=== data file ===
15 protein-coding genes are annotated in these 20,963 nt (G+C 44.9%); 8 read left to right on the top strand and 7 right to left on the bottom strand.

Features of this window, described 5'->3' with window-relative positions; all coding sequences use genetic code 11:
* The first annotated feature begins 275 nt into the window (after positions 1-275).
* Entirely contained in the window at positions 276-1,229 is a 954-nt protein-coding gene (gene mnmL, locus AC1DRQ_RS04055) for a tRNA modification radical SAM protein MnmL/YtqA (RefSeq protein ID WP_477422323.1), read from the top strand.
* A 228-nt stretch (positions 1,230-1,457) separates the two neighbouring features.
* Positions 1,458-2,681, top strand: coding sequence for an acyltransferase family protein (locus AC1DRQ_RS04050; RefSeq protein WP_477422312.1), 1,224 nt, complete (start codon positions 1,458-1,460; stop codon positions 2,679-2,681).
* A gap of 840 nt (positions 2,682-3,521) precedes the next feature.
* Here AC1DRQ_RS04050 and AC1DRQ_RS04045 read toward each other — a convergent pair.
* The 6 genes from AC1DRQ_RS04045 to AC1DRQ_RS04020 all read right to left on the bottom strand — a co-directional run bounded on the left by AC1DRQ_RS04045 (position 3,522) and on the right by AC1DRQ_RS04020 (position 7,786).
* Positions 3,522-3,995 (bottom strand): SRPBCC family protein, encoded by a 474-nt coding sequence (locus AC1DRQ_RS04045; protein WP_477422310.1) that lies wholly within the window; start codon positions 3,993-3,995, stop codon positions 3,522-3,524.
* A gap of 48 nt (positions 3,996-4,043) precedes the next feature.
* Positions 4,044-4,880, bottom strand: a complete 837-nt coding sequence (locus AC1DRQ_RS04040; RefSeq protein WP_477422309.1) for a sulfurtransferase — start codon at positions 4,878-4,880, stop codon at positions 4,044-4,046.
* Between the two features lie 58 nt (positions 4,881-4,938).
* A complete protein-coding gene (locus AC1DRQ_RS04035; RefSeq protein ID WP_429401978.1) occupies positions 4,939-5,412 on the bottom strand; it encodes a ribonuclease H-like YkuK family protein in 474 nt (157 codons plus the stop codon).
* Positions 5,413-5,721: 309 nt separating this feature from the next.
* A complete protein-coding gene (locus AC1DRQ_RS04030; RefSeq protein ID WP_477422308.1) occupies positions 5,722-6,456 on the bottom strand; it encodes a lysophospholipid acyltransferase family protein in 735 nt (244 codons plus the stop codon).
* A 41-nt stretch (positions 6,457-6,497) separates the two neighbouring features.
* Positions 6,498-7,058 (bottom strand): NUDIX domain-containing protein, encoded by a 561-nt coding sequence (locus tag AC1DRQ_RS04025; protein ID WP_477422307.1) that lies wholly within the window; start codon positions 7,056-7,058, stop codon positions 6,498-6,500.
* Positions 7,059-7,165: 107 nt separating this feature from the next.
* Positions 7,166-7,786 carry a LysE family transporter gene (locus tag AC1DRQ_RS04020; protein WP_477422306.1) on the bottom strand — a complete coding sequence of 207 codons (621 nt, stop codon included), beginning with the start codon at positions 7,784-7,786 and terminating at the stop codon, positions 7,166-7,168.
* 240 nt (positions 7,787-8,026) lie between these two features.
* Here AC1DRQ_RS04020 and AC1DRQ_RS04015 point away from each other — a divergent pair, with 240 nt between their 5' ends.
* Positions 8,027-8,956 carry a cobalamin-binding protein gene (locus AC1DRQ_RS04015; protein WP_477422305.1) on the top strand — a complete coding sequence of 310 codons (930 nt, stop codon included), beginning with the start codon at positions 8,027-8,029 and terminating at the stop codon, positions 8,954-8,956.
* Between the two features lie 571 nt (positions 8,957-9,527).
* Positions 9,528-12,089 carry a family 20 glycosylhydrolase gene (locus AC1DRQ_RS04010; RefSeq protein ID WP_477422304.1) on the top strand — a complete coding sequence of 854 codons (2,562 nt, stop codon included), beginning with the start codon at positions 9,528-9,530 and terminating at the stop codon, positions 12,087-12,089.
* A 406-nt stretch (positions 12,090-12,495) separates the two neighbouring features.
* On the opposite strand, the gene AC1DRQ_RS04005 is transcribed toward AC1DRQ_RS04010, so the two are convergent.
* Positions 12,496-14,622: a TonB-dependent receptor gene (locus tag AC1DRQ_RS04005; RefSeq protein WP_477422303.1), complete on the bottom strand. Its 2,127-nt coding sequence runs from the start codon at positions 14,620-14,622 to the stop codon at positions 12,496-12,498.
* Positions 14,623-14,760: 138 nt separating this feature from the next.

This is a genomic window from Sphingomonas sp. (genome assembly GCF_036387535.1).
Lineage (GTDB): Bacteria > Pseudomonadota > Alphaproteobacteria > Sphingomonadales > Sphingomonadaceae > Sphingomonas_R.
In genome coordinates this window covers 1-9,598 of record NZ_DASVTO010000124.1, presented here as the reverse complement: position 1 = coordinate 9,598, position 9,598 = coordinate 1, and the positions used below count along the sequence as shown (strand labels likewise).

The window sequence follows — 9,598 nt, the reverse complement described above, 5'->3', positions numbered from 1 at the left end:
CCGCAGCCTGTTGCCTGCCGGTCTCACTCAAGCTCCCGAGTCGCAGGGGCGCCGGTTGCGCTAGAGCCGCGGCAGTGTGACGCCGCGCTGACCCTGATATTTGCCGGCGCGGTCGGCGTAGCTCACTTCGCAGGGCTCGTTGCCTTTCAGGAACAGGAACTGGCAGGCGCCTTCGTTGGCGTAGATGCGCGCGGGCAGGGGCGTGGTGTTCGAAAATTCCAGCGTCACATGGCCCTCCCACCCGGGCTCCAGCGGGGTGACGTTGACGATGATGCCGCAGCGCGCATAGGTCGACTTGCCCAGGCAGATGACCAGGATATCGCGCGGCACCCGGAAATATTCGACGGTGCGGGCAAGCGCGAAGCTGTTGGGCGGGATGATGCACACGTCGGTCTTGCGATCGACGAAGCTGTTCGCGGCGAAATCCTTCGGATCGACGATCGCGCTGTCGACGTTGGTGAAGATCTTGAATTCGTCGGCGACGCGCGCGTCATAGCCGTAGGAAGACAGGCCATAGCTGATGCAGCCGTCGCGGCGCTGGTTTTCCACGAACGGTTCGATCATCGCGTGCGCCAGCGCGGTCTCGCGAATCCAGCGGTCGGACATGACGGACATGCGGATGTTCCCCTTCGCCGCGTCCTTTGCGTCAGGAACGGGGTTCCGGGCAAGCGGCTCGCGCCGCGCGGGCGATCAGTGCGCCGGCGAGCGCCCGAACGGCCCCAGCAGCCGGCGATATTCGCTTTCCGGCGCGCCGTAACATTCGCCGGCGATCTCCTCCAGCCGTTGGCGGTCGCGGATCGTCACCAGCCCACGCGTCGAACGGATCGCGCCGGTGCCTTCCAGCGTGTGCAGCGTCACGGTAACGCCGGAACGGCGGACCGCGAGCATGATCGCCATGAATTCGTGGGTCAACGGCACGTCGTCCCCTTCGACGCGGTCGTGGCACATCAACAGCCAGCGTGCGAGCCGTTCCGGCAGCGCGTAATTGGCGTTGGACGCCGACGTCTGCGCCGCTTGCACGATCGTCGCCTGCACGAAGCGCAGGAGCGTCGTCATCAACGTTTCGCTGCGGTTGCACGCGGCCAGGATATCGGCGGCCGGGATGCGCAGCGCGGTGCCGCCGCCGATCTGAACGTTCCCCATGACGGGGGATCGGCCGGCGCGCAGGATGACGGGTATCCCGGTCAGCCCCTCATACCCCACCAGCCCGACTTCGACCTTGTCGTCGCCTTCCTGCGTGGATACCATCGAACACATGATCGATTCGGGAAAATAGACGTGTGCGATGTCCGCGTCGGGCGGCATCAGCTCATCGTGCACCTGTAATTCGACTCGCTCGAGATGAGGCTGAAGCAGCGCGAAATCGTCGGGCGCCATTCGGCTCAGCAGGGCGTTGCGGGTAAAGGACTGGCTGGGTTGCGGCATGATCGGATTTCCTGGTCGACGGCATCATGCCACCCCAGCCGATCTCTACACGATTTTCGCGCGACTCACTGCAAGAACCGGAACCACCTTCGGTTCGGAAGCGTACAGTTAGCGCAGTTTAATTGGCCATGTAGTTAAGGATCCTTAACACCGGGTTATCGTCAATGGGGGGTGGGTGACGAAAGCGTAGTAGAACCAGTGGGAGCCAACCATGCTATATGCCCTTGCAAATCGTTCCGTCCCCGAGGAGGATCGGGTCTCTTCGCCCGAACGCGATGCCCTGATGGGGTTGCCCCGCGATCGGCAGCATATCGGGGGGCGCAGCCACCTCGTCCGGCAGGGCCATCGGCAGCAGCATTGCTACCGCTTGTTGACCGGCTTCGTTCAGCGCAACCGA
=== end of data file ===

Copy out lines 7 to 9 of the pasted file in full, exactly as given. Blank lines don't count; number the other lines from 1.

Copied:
* A gap of 840 nt (positions 2,682-3,521) precedes the next feature.
* Here AC1DRQ_RS04050 and AC1DRQ_RS04045 read toward each other — a convergent pair.
* The 6 genes from AC1DRQ_RS04045 to AC1DRQ_RS04020 all read right to left on the bottom strand — a co-directional run bounded on the left by AC1DRQ_RS04045 (position 3,522) and on the right by AC1DRQ_RS04020 (position 7,786).